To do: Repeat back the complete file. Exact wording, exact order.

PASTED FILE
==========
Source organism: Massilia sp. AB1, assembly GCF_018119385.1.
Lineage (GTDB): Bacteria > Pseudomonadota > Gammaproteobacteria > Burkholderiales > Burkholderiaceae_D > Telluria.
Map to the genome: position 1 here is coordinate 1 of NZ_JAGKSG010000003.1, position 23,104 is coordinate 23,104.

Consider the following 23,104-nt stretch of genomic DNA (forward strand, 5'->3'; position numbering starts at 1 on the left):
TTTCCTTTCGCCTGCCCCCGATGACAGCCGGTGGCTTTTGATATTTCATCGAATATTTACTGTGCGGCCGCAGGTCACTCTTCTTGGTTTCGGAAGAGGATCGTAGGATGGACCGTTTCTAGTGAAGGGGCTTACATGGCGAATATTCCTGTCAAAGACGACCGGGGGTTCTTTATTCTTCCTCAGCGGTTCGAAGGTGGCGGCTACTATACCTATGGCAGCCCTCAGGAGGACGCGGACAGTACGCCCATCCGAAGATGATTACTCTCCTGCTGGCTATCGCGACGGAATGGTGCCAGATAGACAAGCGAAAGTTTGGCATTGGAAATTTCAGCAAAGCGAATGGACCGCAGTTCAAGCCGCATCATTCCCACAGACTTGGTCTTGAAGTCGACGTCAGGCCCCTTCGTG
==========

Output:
Source organism: Massilia sp. AB1, assembly GCF_018119385.1.
Lineage (GTDB): Bacteria > Pseudomonadota > Gammaproteobacteria > Burkholderiales > Burkholderiaceae_D > Telluria.
Map to the genome: position 1 here is coordinate 1 of NZ_JAGKSG010000003.1, position 23,104 is coordinate 23,104.

Consider the following 23,104-nt stretch of genomic DNA (forward strand, 5'->3'; position numbering starts at 1 on the left):
TTTCCTTTCGCCTGCCCCCGATGACAGCCGGTGGCTTTTGATATTTCATCGAATATTTACTGTGCGGCCGCAGGTCACTCTTCTTGGTTTCGGAAGAGGATCGTAGGATGGACCGTTTCTAGTGAAGGGGCTTACATGGCGAATATTCCTGTCAAAGACGACCGGGGGTTCTTTATTCTTCCTCAGCGGTTCGAAGGTGGCGGCTACTATACCTATGGCAGCCCTCAGGAGGACGCGGACAGTACGCCCATCCGAAGATGATTACTCTCCTGCTGGCTATCGCGACGGAATGGTGCCAGATAGACAAGCGAAAGTTTGGCATTGGAAATTTCAGCAAAGCGAATGGACCGCAGTTCAAGCCGCATCATTCCCACAGACTTGGTCTTGAAGTCGACGTCAGGCCCCTTCGTG